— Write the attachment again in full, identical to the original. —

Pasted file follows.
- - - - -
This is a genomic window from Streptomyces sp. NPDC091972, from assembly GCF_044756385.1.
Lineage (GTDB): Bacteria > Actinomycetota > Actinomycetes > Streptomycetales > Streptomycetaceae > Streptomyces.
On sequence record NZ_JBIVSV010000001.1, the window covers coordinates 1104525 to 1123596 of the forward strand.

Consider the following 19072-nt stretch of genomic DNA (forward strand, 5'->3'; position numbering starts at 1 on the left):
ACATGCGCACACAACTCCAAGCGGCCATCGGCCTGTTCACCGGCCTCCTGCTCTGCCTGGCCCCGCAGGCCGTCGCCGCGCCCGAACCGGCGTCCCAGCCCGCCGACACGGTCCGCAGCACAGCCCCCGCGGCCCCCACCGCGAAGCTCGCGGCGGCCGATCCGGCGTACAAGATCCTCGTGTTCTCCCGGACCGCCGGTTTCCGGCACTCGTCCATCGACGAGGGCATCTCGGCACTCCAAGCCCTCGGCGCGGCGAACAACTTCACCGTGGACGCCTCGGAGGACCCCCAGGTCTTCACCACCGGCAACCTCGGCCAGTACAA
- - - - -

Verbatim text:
This is a genomic window from Streptomyces sp. NPDC091972, from assembly GCF_044756385.1.
Lineage (GTDB): Bacteria > Actinomycetota > Actinomycetes > Streptomycetales > Streptomycetaceae > Streptomyces.
On sequence record NZ_JBIVSV010000001.1, the window covers coordinates 1104525 to 1123596 of the forward strand.

Consider the following 19072-nt stretch of genomic DNA (forward strand, 5'->3'; position numbering starts at 1 on the left):
ACATGCGCACACAACTCCAAGCGGCCATCGGCCTGTTCACCGGCCTCCTGCTCTGCCTGGCCCCGCAGGCCGTCGCCGCGCCCGAACCGGCGTCCCAGCCCGCCGACACGGTCCGCAGCACAGCCCCCGCGGCCCCCACCGCGAAGCTCGCGGCGGCCGATCCGGCGTACAAGATCCTCGTGTTCTCCCGGACCGCCGGTTTCCGGCACTCGTCCATCGACGAGGGCATCTCGGCACTCCAAGCCCTCGGCGCGGCGAACAACTTCACCGTGGACGCCTCGGAGGACCCCCAGGTCTTCACCACCGGCAACCTCGGCCAGTACAA